Here’s a blurb from Goodreads:

Judy Moody meets the Diary of a Future President remake in this fourth story in a chapter book series featuring a young Cuban American girl who tries to find adventure based on the classic stories she read with her beloved abuela.

Dom is excited to join her friend, Steph, for a mini vacation. They are going to visit Steph’s grandmother in Virginia, where Dom hopes they can continue to have a lot of fun adventures. As soon as they arrive, they find that Gran’s neighbors have lost their goat! There are some mysterious footprints near the goat pen that lead to the marsh. Dom decides to use the methods of her favorite detective, Sherlock Holmes—observing the basics, using all her senses, and talking it through with her trusty friend—to try and bring the little goat back home. 

Follower News

Before I get to my interview with Terry, I want to share Follower News. C. Lee McKenzie has released a new YA contemporary Shattered. Here’s a blurb: Courage put Libby Brown into the final selection for the Olympics, but betrayal crushed her spine and her chance at the Gold. Now she has two choices, use her courage to put her life back together, or remain shattered forever. And here are some links. FYI the giveaway contest ends today so hurry to enter for your chance to win. Links:

Buylink: https://www.amazon.com/dp/B09JYYJG7V/ref=sr_1_1

Blog: https://cleemckenziebooks.com

Author Page: https://www.amazon.com/C.-Lee-McKenzie/e/B0042M1KYW%3Fref=dbs_a_mng_rwt_scns_share

Giveaway: http://www.rafflecopter.com/rafl/display/68593c7622/?

Lynda Young has a nonfiction release, Cling to God 365-Day Devotional. Here’s a blurb: This special devotional book is a year-long journey with daily inspirational messages and uplifting scripture to help you spend time with God. With 365 days of short Bible-based teachings, it is faith building and thought provoking. It will encourage and refresh with reassuring reminders of God’s love. And here are some links:

Kindle: https://www.amazon.com/dp/B09HBMG3L8
Paperback: 
https://www.amazon.com/dp/B09KN4H1RZ
Hardcover: 
https://www.amazon.com/dp/B09KNCWNCV


Interview With Terry Catasús Jennings

Hi Terry! Thanks so much for joining us.

1. Tell us about yourself and how you became a writer.

Hi Natalie, thank you so much for having me at Literary Rambles. I was born in Cuba and I came to the United States when I was twelve years old. I didn’t know any English, so those first few months were a little rough, but at least my family was safe. My father had been put in jail in Cuba during the Bay of Pigs invasion so we were very lucky that he was freed and that we were able to come to the United States so it wouldn’t happen again.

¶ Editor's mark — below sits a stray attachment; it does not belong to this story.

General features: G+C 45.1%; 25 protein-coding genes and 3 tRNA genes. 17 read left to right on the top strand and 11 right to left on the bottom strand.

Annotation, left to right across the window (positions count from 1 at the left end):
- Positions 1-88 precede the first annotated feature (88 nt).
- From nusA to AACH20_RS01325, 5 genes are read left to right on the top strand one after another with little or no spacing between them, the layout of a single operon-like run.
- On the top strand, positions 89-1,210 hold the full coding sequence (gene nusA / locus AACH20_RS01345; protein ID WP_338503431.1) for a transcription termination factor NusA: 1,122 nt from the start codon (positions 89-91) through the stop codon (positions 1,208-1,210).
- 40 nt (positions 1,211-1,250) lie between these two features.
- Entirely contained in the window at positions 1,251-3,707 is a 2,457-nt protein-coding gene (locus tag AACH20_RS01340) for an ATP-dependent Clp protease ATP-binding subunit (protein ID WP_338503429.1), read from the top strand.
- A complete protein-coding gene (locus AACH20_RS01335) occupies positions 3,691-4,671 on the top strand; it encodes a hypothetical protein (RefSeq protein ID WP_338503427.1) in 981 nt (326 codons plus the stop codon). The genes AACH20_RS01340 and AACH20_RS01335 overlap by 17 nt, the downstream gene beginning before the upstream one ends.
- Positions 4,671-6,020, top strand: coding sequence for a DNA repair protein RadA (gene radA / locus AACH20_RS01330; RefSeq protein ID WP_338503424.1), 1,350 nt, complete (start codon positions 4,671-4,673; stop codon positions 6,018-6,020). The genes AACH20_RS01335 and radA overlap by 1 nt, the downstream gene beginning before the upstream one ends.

I have always wanted to write, and stories have always rolled around my head, but in high school, a creative writing teacher told me I couldn’t use the word “strident” in a story because, since I was Cuban, it couldn’t possibly be part of my vocabulary. Well, it just so happened that it was, in Spanish, and I got myself out of her class and never looked at writing again. Stupid, right? But it really hurt. In all honesty, I might not have become a writer anyway. Immigrants need good jobs. Secure jobs. So I majored in math. But those stories kept rolling around my head. I’d report (in my head) on things that happened to me, always making them come out a lot better and funnier than they had actually been. I always found the perfect come back. It wasn’t until I was fifty, that I finally was able to give writing a try. I joined a writer’s group in Reston, Virginia, my home town and it happened to be a writer’s group for children, but they took me in even though I didn’t know exactly what I wanted to do. I wrote a story about teaching my daughter to drive and it was published in The Washington Post.

From that point on, for me, it was “Let’s see what else I can do.” I did some free-lancing to see if I could get published, and I could. And then I wrote for the Smithsonian, science stories for kids—I loved doing that. And then I started writing other science based narrative non-fiction. Four books from Arbordale Publishers. I did work for hire, all educational. The Definitely Dominguita series is the first book/series I have with a major publisher, Simon and Schuster. It released in March of this year. The last book that has been sold, Sherlock Dom, will come out tomorrow, November 16. I hope there will be more.

2. That’s awesome how you started writing. Where did you get the idea for the Definitely Dominguita series and your newest book, Sherlock Dom? Did you draw on your own life as a Cuban-American?